By John Stellflue, THC Wisconsin Mentor
John + Andrew
July 20, 2022
As I sat in my cabin last year in front of the fire knocking the chill out of my bones from a cold and snowy Wisconsin deer opener, I got a text from Andrew. I met Andrew through work several years ago and really hadn’t heard from him in some time. His text was a picture of a hunter with a nice 8-point buck that he had shot on the opening day of Wisconsin’s gun season.
I couldn’t make out the person in the picture because he had a cold weather face mask on. My response to Andrew was “Nice buck, who shot it?
He responded,“I did.”
When I met Andrew, he was not a hunter. To see him holding that buck was a total surprise to me. The text messages stopped, and I picked up the phone immediately and called him. I called him for two reasons: to congratulate him and to find out when, and more importantly why, he took up hunting.
There had to be a better way.
I called and his voice boomed when he answered! I could feel the excitement. He told me about the hunt and the shot on the buck, which was perfect. He told me about his days working as a butcher at a box store and how he realized that there had to be a better way to get protein, and he thought hunting might be the way to do that.
Andrew said that his father-in-law asked him to join on the hunt and spend the weekend with him on a property in Wisconsin’s driftless area. He jumped at the opportunity to go on his first-ever outing.
The success that followed was a surprise, but it stoked a fire in Andrew to do more. He needed someone to show him more than just that one deer property, and I told myself that I was going to make that happen.
We started as work acquaintances and now he is a part of our network and our community. Andrew truly embodies what The Hunt in Common is about. I hope to see him mentor a hunter one day.
- John Stellflue
Soon, spring was approaching, and my thoughts turned to turkey hunting. I decided to ask Andrew to join me on a hunt near my hometown. Again, he jumped at the chance. In the weeks leading up to the hunt we talked frequently about what to expect. He had a LOT of questions, all good questions. I answered all of them as best as I could.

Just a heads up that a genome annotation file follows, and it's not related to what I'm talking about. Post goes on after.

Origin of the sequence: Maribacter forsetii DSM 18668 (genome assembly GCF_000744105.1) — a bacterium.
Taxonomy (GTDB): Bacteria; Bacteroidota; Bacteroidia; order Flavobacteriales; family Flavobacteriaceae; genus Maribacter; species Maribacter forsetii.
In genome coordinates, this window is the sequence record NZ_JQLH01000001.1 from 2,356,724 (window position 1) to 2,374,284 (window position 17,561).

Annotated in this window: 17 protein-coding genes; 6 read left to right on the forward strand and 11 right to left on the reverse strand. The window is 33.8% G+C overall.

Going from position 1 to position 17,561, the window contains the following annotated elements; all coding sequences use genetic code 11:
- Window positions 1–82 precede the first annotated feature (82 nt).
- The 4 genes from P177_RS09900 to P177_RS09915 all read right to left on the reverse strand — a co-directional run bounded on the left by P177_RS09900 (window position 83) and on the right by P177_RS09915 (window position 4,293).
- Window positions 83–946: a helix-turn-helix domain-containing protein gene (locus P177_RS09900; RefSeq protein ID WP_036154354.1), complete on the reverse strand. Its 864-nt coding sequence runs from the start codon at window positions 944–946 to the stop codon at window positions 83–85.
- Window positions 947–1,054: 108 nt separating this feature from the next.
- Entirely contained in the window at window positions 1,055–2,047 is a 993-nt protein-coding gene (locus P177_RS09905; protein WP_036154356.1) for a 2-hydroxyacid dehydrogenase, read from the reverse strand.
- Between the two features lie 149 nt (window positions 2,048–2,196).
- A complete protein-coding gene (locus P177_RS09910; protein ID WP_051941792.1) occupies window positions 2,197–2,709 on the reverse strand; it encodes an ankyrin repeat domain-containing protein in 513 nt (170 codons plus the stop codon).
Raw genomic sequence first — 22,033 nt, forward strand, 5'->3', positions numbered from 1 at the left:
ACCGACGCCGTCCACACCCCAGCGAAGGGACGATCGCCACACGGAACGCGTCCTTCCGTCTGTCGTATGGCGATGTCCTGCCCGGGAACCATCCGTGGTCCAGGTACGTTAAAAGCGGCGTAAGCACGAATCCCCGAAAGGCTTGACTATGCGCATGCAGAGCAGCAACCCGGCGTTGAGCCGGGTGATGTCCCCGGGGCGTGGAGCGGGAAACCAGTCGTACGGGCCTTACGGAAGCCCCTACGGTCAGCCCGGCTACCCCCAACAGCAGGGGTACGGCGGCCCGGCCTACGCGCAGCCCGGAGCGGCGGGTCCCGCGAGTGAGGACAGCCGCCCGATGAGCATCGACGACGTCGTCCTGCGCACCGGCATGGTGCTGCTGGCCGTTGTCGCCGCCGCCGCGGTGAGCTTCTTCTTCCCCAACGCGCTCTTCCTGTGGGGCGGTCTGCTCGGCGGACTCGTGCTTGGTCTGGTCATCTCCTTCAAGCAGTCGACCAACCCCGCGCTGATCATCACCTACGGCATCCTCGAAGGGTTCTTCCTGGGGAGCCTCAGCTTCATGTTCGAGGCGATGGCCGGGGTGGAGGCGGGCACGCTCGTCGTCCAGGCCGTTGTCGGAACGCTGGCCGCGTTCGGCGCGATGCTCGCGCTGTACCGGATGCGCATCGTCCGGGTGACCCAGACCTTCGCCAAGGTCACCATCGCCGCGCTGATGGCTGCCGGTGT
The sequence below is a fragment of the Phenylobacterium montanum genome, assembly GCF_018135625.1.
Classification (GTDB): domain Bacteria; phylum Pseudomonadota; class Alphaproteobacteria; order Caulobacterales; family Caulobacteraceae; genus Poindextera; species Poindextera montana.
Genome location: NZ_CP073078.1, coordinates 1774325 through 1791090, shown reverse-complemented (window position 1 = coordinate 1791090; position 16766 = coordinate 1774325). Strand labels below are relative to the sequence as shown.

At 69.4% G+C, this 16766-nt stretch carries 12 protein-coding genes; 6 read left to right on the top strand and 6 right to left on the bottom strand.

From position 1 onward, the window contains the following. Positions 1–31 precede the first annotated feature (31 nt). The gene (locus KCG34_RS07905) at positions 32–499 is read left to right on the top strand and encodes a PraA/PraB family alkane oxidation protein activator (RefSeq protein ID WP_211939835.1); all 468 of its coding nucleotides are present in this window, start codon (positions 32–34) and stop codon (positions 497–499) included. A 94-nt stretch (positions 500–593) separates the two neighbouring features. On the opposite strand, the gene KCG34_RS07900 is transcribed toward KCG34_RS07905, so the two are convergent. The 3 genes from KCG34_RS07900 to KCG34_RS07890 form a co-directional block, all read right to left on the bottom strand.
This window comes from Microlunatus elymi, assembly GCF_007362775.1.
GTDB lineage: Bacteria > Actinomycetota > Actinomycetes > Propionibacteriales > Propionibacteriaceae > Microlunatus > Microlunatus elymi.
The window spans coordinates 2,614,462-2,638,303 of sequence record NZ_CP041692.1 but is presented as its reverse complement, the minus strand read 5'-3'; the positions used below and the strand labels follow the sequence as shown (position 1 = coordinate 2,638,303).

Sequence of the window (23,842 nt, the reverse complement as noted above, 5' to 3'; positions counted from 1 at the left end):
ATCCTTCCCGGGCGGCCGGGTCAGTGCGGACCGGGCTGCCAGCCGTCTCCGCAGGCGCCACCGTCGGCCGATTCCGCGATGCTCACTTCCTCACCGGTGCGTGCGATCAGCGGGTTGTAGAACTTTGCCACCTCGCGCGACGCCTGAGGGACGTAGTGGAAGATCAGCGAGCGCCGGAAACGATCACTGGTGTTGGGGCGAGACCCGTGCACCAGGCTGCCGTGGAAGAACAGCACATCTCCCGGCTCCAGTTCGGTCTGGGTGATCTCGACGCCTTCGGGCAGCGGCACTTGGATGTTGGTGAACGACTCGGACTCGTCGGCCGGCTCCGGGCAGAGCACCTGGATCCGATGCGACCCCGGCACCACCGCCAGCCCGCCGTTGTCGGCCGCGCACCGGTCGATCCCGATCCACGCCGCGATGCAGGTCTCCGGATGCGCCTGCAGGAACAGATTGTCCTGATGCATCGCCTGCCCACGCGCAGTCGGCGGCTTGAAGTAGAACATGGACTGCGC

The evening before his first-ever turkey hunt, we headed to the woods to set up a blind. Upon arriving at the farm, we saw a big tom standing in the field. I said, “that’s a good sign.” Once the blind was set up, we headed home to have a meal and get ready for what was sure to be an exciting morning.
As the alarm went off in the pre-dawn darkness, I must admit I was apprehensive. It was late in the season and the turkeys had been hunted for nearly four weeks. I told him that it could be a rough hunt. I knew there were birds in the area and that we were likely going to have to just wait them out. Well, the turkey Gods smiled on us that day. The birds, while totally silent, showed themselves all morning. We had hens which kept it interesting. It was getting late, and we were contemplating a move. I told Andrew I wanted to make one more call before we moved. A gobble cut the silence not far from our spot, just like you read in all the magazines and see on the TV shows. Within seconds five jakes entered the field and walked right into the decoys. It was honestly difficult for Andrew to get a clean shot because the jakes never separated. I didn’t want him to shoot two, or even three. Finally, one separated from the flock and Andrew killed his first turkey!
To me, the most interesting part about Andrew taking up hunting is that he was born and raised in a household where hunting was frowned upon. Yet he opened his mind and decided there must be abetter way to feed his family and decided to explore it. He decided to knock down the barriers that stood between him and the wonderful world of hunting. We’ve stayed close ever since, and I’m proud to say that I have remained his mentor to this day. We started as work acquaintances and now he is a part of our network and our community. Andrew truly embodies what The Hunt in Common is about. I hope to see him mentor a hunter one day.
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